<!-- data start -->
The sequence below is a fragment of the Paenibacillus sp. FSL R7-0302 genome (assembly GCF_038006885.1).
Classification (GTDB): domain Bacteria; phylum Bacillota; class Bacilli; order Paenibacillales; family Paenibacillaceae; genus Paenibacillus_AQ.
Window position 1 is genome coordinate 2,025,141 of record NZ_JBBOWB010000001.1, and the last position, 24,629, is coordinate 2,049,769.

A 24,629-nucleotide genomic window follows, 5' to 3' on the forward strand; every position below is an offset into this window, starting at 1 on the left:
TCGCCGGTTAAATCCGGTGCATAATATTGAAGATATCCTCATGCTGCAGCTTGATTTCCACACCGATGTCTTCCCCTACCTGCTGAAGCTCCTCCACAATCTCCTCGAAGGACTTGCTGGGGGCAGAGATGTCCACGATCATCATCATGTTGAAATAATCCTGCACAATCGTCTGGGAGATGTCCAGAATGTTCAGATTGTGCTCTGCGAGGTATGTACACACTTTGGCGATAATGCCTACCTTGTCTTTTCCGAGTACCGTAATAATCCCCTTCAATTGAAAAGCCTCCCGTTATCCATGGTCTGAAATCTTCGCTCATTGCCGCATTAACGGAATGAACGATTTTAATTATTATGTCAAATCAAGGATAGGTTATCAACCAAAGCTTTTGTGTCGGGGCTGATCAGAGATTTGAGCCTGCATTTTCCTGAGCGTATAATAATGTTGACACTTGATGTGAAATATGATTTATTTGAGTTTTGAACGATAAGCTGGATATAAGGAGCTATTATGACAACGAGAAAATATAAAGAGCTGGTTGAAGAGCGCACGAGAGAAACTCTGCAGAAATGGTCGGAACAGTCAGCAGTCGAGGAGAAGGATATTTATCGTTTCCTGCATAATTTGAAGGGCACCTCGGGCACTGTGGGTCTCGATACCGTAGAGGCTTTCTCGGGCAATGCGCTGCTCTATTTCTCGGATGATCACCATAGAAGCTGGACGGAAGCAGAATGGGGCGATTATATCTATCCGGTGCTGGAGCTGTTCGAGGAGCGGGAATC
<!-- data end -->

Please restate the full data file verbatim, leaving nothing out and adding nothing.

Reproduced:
The sequence below is a fragment of the Paenibacillus sp. FSL R7-0302 genome (assembly GCF_038006885.1).
Classification (GTDB): domain Bacteria; phylum Bacillota; class Bacilli; order Paenibacillales; family Paenibacillaceae; genus Paenibacillus_AQ.
Window position 1 is genome coordinate 2,025,141 of record NZ_JBBOWB010000001.1, and the last position, 24,629, is coordinate 2,049,769.

A 24,629-nucleotide genomic window follows, 5' to 3' on the forward strand; every position below is an offset into this window, starting at 1 on the left:
TCGCCGGTTAAATCCGGTGCATAATATTGAAGATATCCTCATGCTGCAGCTTGATTTCCACACCGATGTCTTCCCCTACCTGCTGAAGCTCCTCCACAATCTCCTCGAAGGACTTGCTGGGGGCAGAGATGTCCACGATCATCATCATGTTGAAATAATCCTGCACAATCGTCTGGGAGATGTCCAGAATGTTCAGATTGTGCTCTGCGAGGTATGTACACACTTTGGCGATAATGCCTACCTTGTCTTTTCCGAGTACCGTAATAATCCCCTTCAATTGAAAAGCCTCCCGTTATCCATGGTCTGAAATCTTCGCTCATTGCCGCATTAACGGAATGAACGATTTTAATTATTATGTCAAATCAAGGATAGGTTATCAACCAAAGCTTTTGTGTCGGGGCTGATCAGAGATTTGAGCCTGCATTTTCCTGAGCGTATAATAATGTTGACACTTGATGTGAAATATGATTTATTTGAGTTTTGAACGATAAGCTGGATATAAGGAGCTATTATGACAACGAGAAAATATAAAGAGCTGGTTGAAGAGCGCACGAGAGAAACTCTGCAGAAATGGTCGGAACAGTCAGCAGTCGAGGAGAAGGATATTTATCGTTTCCTGCATAATTTGAAGGGCACCTCGGGCACTGTGGGTCTCGATACCGTAGAGGCTTTCTCGGGCAATGCGCTGCTCTATTTCTCGGATGATCACCATAGAAGCTGGACGGAAGCAGAATGGGGCGATTATATCTATCCGGTGCTGGAGCTGTTCGAGGAGCGGGAATC